Current proteomics instrumentation is perhaps best analogized to the automobiles of 80 years ago, Bruno Domon, head of the Luxembourg Clinical Proteomics Center, told ProteoMonitor this week, describing efforts afoot within the field to simplify and make more accessible the tools of the trade.
"If you look at the car industry in Europe in the 1930s, basically, these were very expensive machines that were reserved for an elite and required experts for maintenance and driving," he said.
And so it is today, Domon suggested, with mass spec-based proteomics. While the field continues to draw interest from a growing number of non-specialists hoping to apply its techniques to their research questions, many others fail to take advantage of its potential due to the difficulty and expense involved.
"If you look back at what biologists were doing [for protein measurements] 20 years ago, it was Western blots," Domon said. "And if you look today, it is still largely Western blots. So the question is, 'Can we do something more modern?'"
Domon also noted that proteomics researchers have watched the evolution of genomic techniques over the last decade as analysis of whole genomes has become relatively automated and high-throughput. Proteomics, on the other hand, "is still struggling to do [whole proteome analyses] in a routine way," he said.
This state of affairs was the motivation for a session on making proteomics instrumentation more accessible that Domon led last week at the Human Proteome Organization's 12th annual meeting in Yokohama, Japan (PM 9/20/2013).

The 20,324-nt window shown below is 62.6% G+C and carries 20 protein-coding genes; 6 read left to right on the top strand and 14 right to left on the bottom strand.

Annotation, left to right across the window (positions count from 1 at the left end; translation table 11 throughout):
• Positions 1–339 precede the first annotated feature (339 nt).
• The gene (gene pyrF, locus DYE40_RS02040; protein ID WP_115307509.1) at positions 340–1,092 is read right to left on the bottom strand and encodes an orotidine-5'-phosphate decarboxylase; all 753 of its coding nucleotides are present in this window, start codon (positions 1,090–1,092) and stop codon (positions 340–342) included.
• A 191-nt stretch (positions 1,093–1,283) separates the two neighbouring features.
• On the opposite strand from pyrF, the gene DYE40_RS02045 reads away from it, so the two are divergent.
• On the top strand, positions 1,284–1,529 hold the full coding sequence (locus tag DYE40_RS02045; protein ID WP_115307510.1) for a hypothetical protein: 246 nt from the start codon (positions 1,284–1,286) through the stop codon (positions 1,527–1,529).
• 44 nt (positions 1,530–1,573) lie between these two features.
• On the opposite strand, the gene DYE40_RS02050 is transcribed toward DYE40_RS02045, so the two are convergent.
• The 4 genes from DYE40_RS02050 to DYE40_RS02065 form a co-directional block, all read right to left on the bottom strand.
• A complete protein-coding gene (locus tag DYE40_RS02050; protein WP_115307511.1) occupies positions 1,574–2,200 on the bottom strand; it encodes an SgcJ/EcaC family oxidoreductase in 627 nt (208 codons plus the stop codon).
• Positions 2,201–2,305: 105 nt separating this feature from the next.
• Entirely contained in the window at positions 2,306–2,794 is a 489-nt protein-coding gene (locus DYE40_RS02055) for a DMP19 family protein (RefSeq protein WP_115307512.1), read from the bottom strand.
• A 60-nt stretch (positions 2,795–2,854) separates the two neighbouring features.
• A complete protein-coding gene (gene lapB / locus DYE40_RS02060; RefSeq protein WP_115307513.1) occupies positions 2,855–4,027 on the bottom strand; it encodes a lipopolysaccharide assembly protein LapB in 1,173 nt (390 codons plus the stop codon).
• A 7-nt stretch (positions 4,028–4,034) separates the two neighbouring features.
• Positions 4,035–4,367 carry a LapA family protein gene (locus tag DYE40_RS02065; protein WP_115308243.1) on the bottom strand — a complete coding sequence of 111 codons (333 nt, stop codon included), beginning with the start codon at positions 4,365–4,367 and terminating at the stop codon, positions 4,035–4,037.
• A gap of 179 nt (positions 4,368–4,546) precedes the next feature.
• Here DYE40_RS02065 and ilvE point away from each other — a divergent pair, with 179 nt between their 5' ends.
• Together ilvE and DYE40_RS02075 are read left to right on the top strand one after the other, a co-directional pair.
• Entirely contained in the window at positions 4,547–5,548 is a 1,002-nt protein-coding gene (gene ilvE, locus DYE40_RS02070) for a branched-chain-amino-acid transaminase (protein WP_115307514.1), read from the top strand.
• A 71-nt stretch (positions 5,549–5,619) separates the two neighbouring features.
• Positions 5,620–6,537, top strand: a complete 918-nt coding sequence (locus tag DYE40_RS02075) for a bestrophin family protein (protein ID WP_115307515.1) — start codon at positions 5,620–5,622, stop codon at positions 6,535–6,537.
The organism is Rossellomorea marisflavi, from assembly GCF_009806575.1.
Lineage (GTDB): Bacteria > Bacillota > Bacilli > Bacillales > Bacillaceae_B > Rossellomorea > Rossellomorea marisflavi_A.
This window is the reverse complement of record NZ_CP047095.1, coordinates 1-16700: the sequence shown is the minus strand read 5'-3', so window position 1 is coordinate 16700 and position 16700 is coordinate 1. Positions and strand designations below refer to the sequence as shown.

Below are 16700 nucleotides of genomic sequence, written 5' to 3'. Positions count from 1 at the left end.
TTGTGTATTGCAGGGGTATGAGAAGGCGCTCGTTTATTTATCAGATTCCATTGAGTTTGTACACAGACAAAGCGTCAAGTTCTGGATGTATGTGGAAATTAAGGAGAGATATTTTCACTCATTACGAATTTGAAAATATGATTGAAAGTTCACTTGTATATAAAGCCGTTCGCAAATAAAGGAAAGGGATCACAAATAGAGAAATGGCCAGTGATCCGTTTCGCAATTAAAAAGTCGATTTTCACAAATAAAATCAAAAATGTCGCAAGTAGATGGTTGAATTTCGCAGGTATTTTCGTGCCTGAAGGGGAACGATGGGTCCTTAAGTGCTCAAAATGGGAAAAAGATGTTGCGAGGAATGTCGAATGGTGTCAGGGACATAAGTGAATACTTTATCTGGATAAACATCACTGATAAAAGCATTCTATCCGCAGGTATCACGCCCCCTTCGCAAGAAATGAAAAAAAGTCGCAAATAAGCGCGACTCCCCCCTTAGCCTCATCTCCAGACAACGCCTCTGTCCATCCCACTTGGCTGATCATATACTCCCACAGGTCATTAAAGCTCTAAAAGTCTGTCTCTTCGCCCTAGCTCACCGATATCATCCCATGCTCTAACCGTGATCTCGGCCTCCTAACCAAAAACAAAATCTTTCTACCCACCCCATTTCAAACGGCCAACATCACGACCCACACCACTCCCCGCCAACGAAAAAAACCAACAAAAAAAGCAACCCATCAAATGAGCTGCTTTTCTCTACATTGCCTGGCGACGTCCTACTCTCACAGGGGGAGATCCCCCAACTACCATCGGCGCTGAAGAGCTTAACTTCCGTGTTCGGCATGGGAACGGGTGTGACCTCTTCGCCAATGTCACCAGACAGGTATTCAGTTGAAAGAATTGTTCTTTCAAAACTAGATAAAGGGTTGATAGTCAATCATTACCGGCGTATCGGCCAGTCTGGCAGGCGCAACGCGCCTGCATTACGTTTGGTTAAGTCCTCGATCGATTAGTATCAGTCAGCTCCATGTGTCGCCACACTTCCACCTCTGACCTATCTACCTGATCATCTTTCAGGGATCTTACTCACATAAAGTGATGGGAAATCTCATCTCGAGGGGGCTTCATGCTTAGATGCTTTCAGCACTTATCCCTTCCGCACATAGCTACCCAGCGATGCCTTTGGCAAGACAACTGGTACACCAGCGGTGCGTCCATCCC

The session, which Domon said emerged out of less formal discussions between researchers at the 10th HUPO in Geneva, aimed to outline requirements for more broadly accessible mass spec devices and sketch out potential routes for achieving them.
The matter was split among two working groups: one focused on an instrument for targeted protein measurements – the sort of work commonly done by Western blots – and the other focused on an instrument for shotgun-style proteome profiling, which the organizers analogized to RNA-seq.
For the targeted device, the session participants determined that such an instrument would ideally offer around six or seven orders of dynamic range while allowing users to target tens to hundreds of proteins per experiment, said Mark Cafazzo, AB Sciex's global market manager for proteomics, who co-chaired this working group along with Swiss Federal Institute of Technology Zurich researcher Ruedi Aebersold.
On the shotgun side, the participants called for an instrument capable of identifying and semi-quantifying every protein in a cell at an average of roughly 50 percent sequence coverage and reproducibly measuring differences between two cell populations, said Andreas Huhmer, proteomics marketing director at Thermo Fisher and chair of that working group.
In both cases, the agreed upon requirements are either achievable or close to achievable from a technical standpoint, Cafazzo and Huhmer told ProteoMonitor. The real challenge, they said, lies in packaging these capabilities in platforms easy enough for non-experts to use and inexpensive enough for them to afford.
For instance, Huhmer said, in studies over the last few years, scientists including Aebersold, Utrecht University researcher Albert Heck, and Max Planck Institute researcher Matthias Mann have managed to identify essentially the entire proteome accessible via standard LC-MS/MS workflows.
However, these groups have "optimized every step in that workflow" from sample preparation through to data analysis, he noted. "They have years and years of experience, and so you would have to essentially pack all that experience into a product if you were to build something like" the shotgun instrument described in the working group.